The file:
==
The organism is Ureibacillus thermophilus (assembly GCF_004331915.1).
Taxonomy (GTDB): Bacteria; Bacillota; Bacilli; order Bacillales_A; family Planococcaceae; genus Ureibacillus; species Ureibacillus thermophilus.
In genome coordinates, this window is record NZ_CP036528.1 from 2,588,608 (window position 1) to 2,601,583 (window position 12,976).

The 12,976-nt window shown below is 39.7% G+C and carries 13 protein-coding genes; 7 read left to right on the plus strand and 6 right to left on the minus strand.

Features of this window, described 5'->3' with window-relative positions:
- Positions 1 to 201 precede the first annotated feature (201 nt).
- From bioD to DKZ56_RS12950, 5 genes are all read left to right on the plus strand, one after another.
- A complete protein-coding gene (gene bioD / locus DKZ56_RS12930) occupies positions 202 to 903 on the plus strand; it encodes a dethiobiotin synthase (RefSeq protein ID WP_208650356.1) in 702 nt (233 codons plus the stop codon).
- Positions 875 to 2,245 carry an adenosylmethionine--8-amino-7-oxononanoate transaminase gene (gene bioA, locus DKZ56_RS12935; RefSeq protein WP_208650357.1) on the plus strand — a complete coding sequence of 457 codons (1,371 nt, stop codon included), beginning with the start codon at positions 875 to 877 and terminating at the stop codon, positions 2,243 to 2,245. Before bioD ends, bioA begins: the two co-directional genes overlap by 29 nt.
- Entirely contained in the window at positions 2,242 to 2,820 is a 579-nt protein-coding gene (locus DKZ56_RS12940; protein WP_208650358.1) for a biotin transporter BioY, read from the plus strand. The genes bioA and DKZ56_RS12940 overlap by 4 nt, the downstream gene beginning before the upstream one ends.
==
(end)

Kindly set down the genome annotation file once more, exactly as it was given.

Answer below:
The organism is Ureibacillus thermophilus (assembly GCF_004331915.1).
Taxonomy (GTDB): Bacteria; Bacillota; Bacilli; order Bacillales_A; family Planococcaceae; genus Ureibacillus; species Ureibacillus thermophilus.
In genome coordinates, this window is record NZ_CP036528.1 from 2,588,608 (window position 1) to 2,601,583 (window position 12,976).

The 12,976-nt window shown below is 39.7% G+C and carries 13 protein-coding genes; 7 read left to right on the plus strand and 6 right to left on the minus strand.

Features of this window, described 5'->3' with window-relative positions:
- Positions 1 to 201 precede the first annotated feature (201 nt).
- From bioD to DKZ56_RS12950, 5 genes are all read left to right on the plus strand, one after another.
- A complete protein-coding gene (gene bioD / locus DKZ56_RS12930) occupies positions 202 to 903 on the plus strand; it encodes a dethiobiotin synthase (RefSeq protein ID WP_208650356.1) in 702 nt (233 codons plus the stop codon).
- Positions 875 to 2,245 carry an adenosylmethionine--8-amino-7-oxononanoate transaminase gene (gene bioA, locus DKZ56_RS12935; RefSeq protein WP_208650357.1) on the plus strand — a complete coding sequence of 457 codons (1,371 nt, stop codon included), beginning with the start codon at positions 875 to 877 and terminating at the stop codon, positions 2,243 to 2,245. Before bioD ends, bioA begins: the two co-directional genes overlap by 29 nt.
- Entirely contained in the window at positions 2,242 to 2,820 is a 579-nt protein-coding gene (locus DKZ56_RS12940; protein WP_208650358.1) for a biotin transporter BioY, read from the plus strand. The genes bioA and DKZ56_RS12940 overlap by 4 nt, the downstream gene beginning before the upstream one ends.